Chinese experts warn Germany, EU to weigh 5G issue carefully

2020-01-07 10:35:45Global Times Editor : Li Yan ECNS App Download
Wang Weidong, commercial counselor of the Chinese Embassy in Germany. (Photo/Courtesy of Chinese Embassy in Germany)

Wang Weidong, commercial counselor of the Chinese Embassy in Germany. (Photo/Courtesy of Chinese Embassy in Germany)

The discussion on whether to involve Huawei in European countries' 5G rollouts has been politicized by some politicians of the continent, senior Chinese officials and experts said on Monday. 

They noted that European countries, which have reaped massive benefits from the Chinese market, should make a cautious choice on whether to follow unreasonable U.S. bullying of the Chinese firm or cooperate and achieve win-win results with China in the coming era.

A right decision will not only get European countries a ride on the fast track of future technology development, but also offset a new era for China-EU cooperation that brings tangible benefits for both sides, they said.

The comments came as politicians in European countries such as Germany, under pressure from the U.S., appear divided on whether to exclude Huawei from their 5G rollouts. 

The German government reportedly delayed a decision on Germany's 5G rollout and may ban the Chinese tech company until 2020. Some media reports hinted that the decision may be announced as early as in January.

Barring Huawei in Germany for so-called national security reasons would be a "discriminative and unjust" decision, Wang Weidong, commercial counselor of the Chinese Embassy in Germany, said in an exclusive interview over the weekend.

If Germany passes laws that bar Huawei from participating in local 5G construction without showing solid evidence, China will not "sit idle," Wang said, noting that companies from the European nation have reaped massive benefits from the Chinese market. 

"Germany's firms have been operating in China and participating in the construction of local industries for years, and benefiting a lot from the Chinese market," Wang said. "If Huawei is excluded, it will release both a wrong signal of protectionism and a negative message to China-Germany economic cooperation and even cause a setback for bilateral relations."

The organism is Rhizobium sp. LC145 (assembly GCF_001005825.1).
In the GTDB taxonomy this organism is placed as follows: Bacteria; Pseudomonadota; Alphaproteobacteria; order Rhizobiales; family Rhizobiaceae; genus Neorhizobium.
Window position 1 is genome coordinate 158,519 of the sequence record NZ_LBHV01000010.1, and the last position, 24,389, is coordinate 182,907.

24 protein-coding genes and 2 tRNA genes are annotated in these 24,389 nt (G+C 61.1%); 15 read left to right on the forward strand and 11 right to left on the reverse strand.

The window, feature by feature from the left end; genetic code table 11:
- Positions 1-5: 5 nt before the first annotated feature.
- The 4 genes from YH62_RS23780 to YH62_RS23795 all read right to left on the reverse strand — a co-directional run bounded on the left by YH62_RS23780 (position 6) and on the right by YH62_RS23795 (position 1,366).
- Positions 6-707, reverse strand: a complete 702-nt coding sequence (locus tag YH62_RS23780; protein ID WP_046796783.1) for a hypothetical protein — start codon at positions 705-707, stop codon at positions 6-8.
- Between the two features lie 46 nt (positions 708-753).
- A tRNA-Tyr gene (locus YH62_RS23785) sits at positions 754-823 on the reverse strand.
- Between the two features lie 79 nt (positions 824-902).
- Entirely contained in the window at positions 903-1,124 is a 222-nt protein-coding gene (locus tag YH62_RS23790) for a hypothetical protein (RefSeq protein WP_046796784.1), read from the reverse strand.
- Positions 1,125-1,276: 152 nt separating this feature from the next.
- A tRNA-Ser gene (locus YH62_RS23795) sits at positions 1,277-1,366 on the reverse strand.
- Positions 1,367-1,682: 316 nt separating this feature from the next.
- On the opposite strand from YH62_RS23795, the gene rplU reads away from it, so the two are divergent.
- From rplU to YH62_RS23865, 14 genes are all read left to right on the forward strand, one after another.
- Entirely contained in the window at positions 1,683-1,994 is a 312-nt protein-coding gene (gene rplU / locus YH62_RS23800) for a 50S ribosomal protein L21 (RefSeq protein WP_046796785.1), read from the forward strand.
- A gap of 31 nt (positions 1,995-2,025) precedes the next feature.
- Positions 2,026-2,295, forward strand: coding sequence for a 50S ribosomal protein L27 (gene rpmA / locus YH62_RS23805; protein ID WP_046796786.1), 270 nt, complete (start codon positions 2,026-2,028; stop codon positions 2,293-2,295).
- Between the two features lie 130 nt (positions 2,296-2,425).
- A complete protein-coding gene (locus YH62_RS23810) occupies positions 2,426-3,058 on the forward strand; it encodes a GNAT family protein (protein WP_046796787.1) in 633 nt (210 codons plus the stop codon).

Such a decision would also take an "immensurable" toll on local consumers, telecom operators and the German economy, Wang asserted. 

"The local telecom operators will pay extra time and costs for the 5G rollout," Wang said. "The time for 80 million consumers in Germany to receive 5G signals will be delayed. More importantly, Germany may miss the opportunity to take a ride on digital transformation due to a weak digital infrastructure."

Chinese Ambassador to the UK Liu Xiaoming also said in a signed article published in the Sunday Telegraph that banning Huawei would leave the country trailing behind on technology. "Banning Huawei means back-pedal for Britain," Liu said. British telecommunications operators have admitted that banning Huawei equipment would delay Britain's 5G rollout, Liu noted, leaving it trailing far behind in this latest industrial revolution.

A Chinese official familiar with China's policy toward Europe told the Global Times that Huawei has now become a political issue, not a purely technical issue. "Reasoning alone will not work. In the follow-up, some economic means, including countermeasures, are necessary to deal with it," the official said.


Chinese experts interpreted the arguments made by senior Chinese officials as a display of China's "bottom line," noting that China has the right to counter if that line was crossed, as they are the ones who fired the first shot.

China was clarifying its bottom line, and if the EU bans Huawei, that means protectionism will dampen the relationship with China, said Cui Hongjian, director of EU Studies at the China Institute of International Studies in Beijing. Relations are at a critical point this year, Cui warned. The EU could have made a wise choice and found a balanced position between China and U.S., he noted.

Zhao Junjie, a research fellow at the Chinese Academy of Social Sciences' institute of European studies, said that if the EU welcomed Huawei, China-EU relations can enter a new era where both sides have more say in the latest industrial revolution.

"Taking advantage of Huawei's 5G strength, which is the foundation for all the technologies in the latest industrial revolution, European countries such as Germany, which are superior in traditional manufacturing sectors, will maintain their advantages in the coming new era," Zhao said.


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